October 19, 2010

King Charles is a unique musician. Armed with the adorableness of Noah & the Whale, the playfulness of Mystery Jets, and the raspiness of Mumford & Sons, the regally titled London singer/outfit have been the talk of many tastemakers ever since they started their tour with the aforementioned M&S. I’m not completely familiar with his repertoire, but goddamn if I don’t absolutely love what I’ve heard so far, in particular the catchy-as-all-hell “Love Lust.” The quickened pace, seemingly effortless harmonies, and bouncy piano line come together like Voltron to form a doozy of a folk-pop single. It’s a bit early to crown the band, but if “Love Lust” is a harbinger of things to come, the title may not be too far off.

MP3: King Charles – “Love Lust”

I neeevvverrrrr speak in hyperbole.



October 14, 2010

Here’s a dark little collaboration of Bedouin Soundclash and our favorite French-Canadian songstress Coeur de Pirate, entitled “Brutal Hearts.” The song has a very Lykke Li or The xx feel to it, which is just perfect for a rainy morning here in the Nation’s Capital. It also features Beatrice Martin singing in English, which helps me understand what’s going on in the song (unlike other Coeur de Pirate tracks)

MP3: Bedouin Soundclash – “Brutal Hearts (ft. Coeur de Pirate)”



September 29, 2010

I know that it is diametrically opposed to the typical ATG theme, but I can’t help but love the country classic “Wagon Wheel” by Old Crow Medicine Show. Call me a douchey UVa kid or what have you, but when I was first introduced to the song by my study abroad friends Chris, Katie, and Emma in Florence, I couldn’t help but love it. Something about the harmonies teamed with the banjo did it for me. Given the circumstances, “Wagon Wheel” now brings me back to a nostalgic part of my life, and I feel as though the song was created to strike that same nostalgic chord with most listeners. But I digress…

Imagine my excitement when I discover that ATG favorite Mumford & Sons had recorded a cover of “Wagon Wheel” on BBC’s Radio 2 Sessions. Imagine my anger when I realize that it was released back in late March. BUT…Imagine my happiness when I finally listen.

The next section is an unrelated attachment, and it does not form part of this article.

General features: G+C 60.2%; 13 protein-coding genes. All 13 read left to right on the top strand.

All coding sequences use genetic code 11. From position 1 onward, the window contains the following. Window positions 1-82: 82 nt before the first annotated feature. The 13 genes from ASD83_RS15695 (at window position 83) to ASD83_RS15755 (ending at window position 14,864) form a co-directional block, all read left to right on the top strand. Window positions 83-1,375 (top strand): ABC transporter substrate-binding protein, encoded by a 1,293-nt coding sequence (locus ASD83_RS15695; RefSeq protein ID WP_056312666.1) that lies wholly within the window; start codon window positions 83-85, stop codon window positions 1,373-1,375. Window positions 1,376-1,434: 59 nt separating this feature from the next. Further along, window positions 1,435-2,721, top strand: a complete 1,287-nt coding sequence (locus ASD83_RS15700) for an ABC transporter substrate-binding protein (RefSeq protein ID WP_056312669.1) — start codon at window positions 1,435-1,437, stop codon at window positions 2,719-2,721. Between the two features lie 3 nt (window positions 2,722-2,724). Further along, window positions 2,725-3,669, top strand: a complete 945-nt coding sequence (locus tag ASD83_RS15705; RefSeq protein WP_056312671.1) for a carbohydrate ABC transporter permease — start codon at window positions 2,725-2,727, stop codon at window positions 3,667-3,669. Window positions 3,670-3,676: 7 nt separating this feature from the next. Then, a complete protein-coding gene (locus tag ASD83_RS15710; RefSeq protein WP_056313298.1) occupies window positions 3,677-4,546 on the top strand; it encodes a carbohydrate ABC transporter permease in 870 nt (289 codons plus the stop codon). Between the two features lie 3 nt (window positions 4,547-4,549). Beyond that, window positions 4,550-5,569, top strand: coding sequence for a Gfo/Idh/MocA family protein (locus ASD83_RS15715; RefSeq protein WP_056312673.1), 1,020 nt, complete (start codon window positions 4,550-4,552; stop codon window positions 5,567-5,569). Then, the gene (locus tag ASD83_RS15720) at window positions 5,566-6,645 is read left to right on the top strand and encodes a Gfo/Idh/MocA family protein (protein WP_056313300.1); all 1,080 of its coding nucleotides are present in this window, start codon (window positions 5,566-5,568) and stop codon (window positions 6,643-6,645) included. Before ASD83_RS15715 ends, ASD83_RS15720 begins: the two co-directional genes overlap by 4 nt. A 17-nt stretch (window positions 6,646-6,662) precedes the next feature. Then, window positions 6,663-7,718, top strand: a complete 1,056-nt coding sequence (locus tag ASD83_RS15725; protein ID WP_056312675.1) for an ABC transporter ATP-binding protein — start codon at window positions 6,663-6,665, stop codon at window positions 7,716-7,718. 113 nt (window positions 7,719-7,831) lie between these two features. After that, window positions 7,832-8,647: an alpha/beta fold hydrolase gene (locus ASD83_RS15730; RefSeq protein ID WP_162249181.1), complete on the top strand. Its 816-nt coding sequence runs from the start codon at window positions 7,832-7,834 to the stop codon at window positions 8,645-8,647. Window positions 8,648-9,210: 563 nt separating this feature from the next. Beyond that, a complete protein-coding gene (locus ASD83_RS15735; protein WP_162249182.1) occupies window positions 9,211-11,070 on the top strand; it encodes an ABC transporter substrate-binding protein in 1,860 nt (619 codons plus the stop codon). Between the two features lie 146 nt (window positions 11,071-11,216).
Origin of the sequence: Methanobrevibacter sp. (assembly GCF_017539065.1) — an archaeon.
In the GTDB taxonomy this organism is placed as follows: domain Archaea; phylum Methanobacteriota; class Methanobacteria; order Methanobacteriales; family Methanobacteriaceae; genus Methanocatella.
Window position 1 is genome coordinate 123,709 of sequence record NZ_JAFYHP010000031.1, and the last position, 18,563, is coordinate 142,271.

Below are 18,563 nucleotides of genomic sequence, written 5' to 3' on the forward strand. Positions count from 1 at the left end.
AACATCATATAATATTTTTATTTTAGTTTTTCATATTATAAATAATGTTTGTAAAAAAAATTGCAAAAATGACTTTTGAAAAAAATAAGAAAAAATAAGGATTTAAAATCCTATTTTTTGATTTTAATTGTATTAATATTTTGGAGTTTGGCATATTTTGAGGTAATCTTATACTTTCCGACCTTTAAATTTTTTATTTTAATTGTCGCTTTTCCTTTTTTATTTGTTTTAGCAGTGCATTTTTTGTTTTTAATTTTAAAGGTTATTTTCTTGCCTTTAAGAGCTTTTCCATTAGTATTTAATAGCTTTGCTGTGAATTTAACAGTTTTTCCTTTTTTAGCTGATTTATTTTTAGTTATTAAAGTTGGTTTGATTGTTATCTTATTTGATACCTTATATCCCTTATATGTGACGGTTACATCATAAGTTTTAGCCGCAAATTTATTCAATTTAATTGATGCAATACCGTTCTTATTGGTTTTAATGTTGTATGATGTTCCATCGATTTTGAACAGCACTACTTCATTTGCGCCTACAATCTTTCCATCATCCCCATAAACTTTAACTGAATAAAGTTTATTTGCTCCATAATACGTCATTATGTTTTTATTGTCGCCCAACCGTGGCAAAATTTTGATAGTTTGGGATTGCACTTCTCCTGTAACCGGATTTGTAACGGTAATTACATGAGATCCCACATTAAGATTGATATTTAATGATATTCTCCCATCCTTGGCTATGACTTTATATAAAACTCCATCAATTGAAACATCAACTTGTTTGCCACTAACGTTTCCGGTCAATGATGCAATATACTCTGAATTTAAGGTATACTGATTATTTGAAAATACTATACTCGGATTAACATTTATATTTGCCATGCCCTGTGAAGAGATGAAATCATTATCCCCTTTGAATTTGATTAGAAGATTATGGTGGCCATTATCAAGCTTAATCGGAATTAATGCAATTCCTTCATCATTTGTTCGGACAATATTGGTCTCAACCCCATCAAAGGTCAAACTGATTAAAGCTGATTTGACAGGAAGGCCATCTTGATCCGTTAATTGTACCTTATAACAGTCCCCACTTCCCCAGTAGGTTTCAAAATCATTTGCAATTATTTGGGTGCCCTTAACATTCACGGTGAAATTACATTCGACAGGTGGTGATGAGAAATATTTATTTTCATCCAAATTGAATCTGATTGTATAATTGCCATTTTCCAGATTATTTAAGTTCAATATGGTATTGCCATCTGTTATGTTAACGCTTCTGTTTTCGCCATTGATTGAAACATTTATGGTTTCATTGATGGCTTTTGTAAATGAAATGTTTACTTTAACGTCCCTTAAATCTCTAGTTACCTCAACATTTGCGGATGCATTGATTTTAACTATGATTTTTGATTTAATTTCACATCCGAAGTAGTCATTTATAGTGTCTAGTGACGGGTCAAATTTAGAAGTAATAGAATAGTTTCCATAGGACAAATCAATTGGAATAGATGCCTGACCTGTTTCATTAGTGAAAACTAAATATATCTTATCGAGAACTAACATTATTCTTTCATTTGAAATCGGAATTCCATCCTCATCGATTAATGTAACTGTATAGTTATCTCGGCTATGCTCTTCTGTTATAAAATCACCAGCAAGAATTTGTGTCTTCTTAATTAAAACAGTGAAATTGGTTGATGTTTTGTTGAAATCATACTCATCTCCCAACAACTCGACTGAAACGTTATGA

MP3: Mumford & Sons – “Wagon Wheel (OCMS Cover)”



August 12, 2010

William Fitzsimmons has become quite popular on the blog circuit for the fantastic remixes of his somber, introspective acoustic tracks. I posted the Pink Ganter remix of his absolutely gorgeous “So This Is Goodbye” about a month ago, and the song has literally dominated my car stereo on late-night drives. There’s some competition now, however, in the form of the George Raquet remix of “I Don’t Feel it Anymore.” The pulsating bass line, simple drums, and atmospheric melody play the perfect backdrop to Fitzsimmons lament of a relationship gone sour due to cheating. The lovely female vocals contributed from Priscilla Ahn afford the song a give-and-take feel, and the repetition of each line before the choruses strikes a delicate balance between heartbreaking and simply beautiful. Listen for yourself.

MP3: William Fitzsimmons – “I Don’t Feel It Anymore (George Raquet Remix)”



July 16, 2010

I wrote about Cults here way back in March when they released “Go Outside,” the first single on their debut 7″ which was released on Gorilla vs. Bear’s Forest Family Records. The band just recently released “Oh My God,” a new track that’s part of Adult Swim’s 8 singles 8 weeks feature (read more at GvB). The new song is just as dreamy as “Go Outside,” with an even catchier chorus and charming chimes. If you liked Tennis, who we posted about a few weeks back, you’d adore Cults.

MP3: Cults – “Oh My God”


I Spilled the Ink Across the Page Trying to Spell Your Name

July 9, 2010

Australian brother and sister duo Angus & Julia Stone have crafted some of the most endearing and heartwarming folk music this side of 200. The simplistic melodies and groaning vocals create an intense feeling of nostalgia inside of me that is reminiscent of bands like Iron & Wine and Jose Gonzalez, but even more minimalistic and somehow more charming. Check out “Paper Aeroplane,” my favorite A&JS track off their first effort, 2006’s Chocolates and Cigarettes EP, as well as “Big Jet Plane” off their newest full-length Down the Way. Also, expect more of this style of music in the coming weeks, because I’m in that sort of mood.

MP3: Angus & Julia Stone – “Paper Aeroplane”
MP3: Angus & Julia Stone – “Big Jet Plane”


Through the Jungle through the Dark

May 25, 2010